John Wesley, the New York-based painter with connections to Texas, died February 10, 2022 at the age of 93.
Known for its flat, graphic style featuring a pastel palette of pinks, blues, and greens, Mr. Wesley’s work was unique and did not fit tidily into the categories often used to define art. Though sometimes grouped with the Pop Art or Minimalist movements, Mr. Wesley felt both terms were reductive. Though the style of his work shares similarities with both Pop Art and Minimalism, its content might best be described as surreal. Many of Mr. Wesley’s paintings took on dream-like themes and incorporated unexpected juxtapositions; he may be best known for his eroticized images of female nudes.
Mr. Wesley was born in 1928 in Los Angeles and had a traumatic childhood experience that he would associate with his propensity to be a loner. At the age of five, he found his father, who had died of a stroke, on the bathroom floor of their family home. Following his father’s death, he spent a year in an orphanage until his mother remarried and reunited with him.
As a young adult, Mr. Wesley worked as an illustrator, transforming aeronautic blueprints into simple drawings. In the early 1960s, he moved to New York where he worked at the Post Office. Both of these career experiences would shape his artistic style. Some of his early paintings even utilized design motifs from stamps and his post office badge.
In 1963, Mr. Wesley had his first solo exhibition at The Robert Elkon Gallery (currently The Elkon Gallery). This proved to be a turning point for the young artist, as Donald Judd would review the show in the April issue of Arts Magazine. Mr. Judd wrote of Mr. Wesley’s early works, “Wesley’s paintings, if they are pop art, are retroactive pop… Most of the forms are nineteenth-century. The forms selected, the shapes to which they are unobtrusively altered, the order used and the small details are humorous and goofy. This becomes a cool, psychological oddness.”
Mr. Wesley continued his relationships with both The Robert Elkon Gallery and Mr. Judd. In 1983, Mr. Judd invited the artist to visit him in Marfa. During that visit, Mr. Wesley completed a series of paintings that became the start to Chinati’s collection of his work. Over the coming decades, Mr. Wesley would continue to visit Mr. Judd and create new works. In 2004, The John Wesley Gallery, a permanent exhibition space, was created in a former horse stable on Chinati’s campus. The organization maintains a collection of Mr. Wesley’s work which spans from 1963 to present day. The collection is rotated occasionally (most recently in 2019) and includes paintings, works on paper, and prints.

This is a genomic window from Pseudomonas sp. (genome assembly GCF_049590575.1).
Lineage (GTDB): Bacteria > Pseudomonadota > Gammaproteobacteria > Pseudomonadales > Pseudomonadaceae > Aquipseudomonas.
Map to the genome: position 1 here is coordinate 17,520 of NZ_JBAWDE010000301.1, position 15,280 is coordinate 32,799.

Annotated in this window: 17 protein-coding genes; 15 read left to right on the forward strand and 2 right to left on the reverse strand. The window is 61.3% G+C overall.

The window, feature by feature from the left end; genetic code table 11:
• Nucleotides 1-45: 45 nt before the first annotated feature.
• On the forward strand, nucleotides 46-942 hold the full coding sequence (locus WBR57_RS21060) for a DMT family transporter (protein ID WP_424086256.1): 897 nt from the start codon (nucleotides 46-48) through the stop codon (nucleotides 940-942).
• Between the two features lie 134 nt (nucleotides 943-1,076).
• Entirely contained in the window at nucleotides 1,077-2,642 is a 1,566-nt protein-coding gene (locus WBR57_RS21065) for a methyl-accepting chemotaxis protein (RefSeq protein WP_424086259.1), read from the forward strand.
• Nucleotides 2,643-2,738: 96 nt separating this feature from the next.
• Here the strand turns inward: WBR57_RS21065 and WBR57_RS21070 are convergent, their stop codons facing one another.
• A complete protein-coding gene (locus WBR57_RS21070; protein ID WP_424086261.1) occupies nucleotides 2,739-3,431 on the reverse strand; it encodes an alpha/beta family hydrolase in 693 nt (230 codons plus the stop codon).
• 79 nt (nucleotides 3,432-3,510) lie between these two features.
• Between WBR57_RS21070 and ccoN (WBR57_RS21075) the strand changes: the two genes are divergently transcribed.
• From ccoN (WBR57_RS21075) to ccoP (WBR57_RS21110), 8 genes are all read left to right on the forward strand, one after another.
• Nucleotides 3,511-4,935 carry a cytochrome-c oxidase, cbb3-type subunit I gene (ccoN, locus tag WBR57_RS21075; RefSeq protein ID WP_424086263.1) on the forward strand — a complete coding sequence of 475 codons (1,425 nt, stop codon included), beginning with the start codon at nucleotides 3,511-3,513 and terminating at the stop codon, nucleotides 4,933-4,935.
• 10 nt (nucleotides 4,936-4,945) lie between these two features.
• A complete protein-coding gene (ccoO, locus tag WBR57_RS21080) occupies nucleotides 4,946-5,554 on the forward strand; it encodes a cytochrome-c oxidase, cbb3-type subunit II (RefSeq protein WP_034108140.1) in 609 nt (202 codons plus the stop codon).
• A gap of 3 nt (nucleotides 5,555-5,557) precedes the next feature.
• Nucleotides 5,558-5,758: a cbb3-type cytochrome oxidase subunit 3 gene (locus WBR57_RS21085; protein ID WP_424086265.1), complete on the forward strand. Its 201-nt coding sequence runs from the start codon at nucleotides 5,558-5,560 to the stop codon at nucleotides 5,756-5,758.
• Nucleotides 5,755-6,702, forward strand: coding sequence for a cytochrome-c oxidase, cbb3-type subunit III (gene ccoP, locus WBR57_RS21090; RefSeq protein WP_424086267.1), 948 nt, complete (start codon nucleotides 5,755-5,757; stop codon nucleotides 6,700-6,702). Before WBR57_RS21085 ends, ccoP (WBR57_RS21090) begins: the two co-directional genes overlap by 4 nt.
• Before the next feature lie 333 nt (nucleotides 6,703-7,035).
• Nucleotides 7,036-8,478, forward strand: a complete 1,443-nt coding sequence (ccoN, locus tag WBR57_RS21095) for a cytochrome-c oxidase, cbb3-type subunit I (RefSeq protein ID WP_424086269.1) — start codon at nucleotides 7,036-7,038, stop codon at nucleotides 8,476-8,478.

Ingrid Schaffner, Curator at The Chinati Foundation, told Glasstire, “With sadness, we mark the passing of artist John Wesley by paying tribute to his work and the friendship that he and Donald Judd shared. Judd collected Wesley’s art in depth and, in 1989, Wesley was Chinati’s first Artist in Residence. For visitors today, the John Wesley Gallery is often one of the most baffling permanent installations; people don’t expect to see figurative paintings (especially such humous ones) at Chinati. But it’s exactly Judd’s vision that makes the rigor of the limited palette and concise line as beautifully apparent as the incomparable specificity of John Wesley’s art.”
Throughout Mr. Wesley’s six-decade career in the arts, he exhibited nationally and internationally, including exhibitions at MoMA PS1 (2000), Stedelijk Museum (Amsterdam, 1993), Krefeld Kunstmuseum (Germany, 2005), and Fondazione Prada (2009). He also received a Guggenheim Fellowship (1976), a National Endowment for the Arts grant (1989), and the Skowhegan Medal for Artistic Achievement in Painting from Skowhegan School of Painting and Sculpture in Maine (2006).
It’s so true. The John Wesley Gallery at Chinati is a complete surprise. And something of a salve to the hard lines and high frequency of much of the art. And perhaps a reminder that our artist friends have unequaled power in advancing our careers…
Godspeed, John Wesley